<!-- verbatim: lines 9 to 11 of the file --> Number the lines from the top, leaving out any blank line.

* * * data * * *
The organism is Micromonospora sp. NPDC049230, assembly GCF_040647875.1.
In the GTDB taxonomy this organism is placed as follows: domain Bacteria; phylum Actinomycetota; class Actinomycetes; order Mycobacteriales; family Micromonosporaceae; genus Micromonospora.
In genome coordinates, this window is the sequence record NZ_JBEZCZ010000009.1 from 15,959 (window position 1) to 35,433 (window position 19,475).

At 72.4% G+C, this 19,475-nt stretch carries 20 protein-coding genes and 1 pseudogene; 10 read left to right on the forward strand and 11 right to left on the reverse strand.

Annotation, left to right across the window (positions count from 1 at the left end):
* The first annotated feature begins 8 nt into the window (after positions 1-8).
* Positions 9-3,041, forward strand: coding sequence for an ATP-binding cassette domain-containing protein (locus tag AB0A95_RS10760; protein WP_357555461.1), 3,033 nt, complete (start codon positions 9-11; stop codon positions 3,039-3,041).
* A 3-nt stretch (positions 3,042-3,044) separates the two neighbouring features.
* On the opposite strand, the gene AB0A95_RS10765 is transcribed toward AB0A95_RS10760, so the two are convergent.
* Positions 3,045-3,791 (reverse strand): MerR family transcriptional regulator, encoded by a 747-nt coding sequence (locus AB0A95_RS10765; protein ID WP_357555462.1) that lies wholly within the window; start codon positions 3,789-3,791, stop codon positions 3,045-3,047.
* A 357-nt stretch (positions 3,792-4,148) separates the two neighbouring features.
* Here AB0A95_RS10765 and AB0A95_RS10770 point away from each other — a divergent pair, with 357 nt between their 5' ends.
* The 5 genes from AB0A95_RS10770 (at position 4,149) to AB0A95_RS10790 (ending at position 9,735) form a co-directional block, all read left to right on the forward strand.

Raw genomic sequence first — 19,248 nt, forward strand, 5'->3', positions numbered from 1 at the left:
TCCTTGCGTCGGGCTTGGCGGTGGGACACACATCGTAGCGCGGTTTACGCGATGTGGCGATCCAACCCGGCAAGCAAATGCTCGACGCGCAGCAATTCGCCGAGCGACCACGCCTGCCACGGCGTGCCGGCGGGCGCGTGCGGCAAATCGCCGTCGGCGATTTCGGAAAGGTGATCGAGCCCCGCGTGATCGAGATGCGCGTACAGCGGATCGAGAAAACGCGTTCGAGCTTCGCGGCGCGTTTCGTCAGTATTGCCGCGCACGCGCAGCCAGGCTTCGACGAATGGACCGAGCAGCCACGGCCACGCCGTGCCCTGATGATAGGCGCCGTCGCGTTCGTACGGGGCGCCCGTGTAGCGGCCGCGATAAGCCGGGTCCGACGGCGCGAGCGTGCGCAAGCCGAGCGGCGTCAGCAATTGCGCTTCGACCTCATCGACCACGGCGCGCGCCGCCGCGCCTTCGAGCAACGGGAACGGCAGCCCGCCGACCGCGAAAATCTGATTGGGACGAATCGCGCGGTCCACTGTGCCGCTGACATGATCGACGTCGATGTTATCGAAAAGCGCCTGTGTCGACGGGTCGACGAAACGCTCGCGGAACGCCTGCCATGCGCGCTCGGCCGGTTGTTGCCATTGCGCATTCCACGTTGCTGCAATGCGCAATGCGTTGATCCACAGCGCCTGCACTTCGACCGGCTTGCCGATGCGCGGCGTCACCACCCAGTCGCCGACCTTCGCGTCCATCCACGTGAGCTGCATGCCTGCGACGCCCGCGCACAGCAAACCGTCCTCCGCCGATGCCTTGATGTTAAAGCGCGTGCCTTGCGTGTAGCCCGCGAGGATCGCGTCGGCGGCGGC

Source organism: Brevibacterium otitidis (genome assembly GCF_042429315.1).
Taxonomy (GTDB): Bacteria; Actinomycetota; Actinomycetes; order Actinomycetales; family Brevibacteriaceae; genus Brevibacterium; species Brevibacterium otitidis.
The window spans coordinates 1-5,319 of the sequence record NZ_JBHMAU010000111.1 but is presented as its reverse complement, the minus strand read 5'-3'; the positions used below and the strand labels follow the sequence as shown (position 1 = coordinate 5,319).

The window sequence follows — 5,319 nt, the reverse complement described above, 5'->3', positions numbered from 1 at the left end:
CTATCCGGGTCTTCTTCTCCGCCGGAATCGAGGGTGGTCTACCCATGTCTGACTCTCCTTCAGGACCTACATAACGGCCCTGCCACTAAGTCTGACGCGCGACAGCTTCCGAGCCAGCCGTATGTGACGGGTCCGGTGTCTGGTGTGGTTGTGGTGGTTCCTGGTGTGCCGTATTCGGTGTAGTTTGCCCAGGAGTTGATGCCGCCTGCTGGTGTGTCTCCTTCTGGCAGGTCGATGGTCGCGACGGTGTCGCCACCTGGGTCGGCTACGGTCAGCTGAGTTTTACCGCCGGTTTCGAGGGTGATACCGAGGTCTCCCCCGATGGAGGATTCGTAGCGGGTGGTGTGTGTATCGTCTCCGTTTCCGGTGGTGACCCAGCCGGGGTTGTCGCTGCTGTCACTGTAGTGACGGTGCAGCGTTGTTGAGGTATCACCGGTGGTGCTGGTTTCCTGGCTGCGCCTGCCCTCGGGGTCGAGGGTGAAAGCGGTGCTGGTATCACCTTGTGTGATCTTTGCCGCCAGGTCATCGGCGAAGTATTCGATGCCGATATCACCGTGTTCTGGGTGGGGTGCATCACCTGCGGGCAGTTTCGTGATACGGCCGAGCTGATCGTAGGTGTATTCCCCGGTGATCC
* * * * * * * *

* On the opposite strand, the gene AB0A95_RS10765 is transcribed toward AB0A95_RS10760, so the two are convergent.
* Positions 3,045-3,791 (reverse strand): MerR family transcriptional regulator, encoded by a 747-nt coding sequence (locus AB0A95_RS10765; protein ID WP_357555462.1) that lies wholly within the window; start codon positions 3,789-3,791, stop codon positions 3,045-3,047.
* A 357-nt stretch (positions 3,792-4,148) separates the two neighbouring features.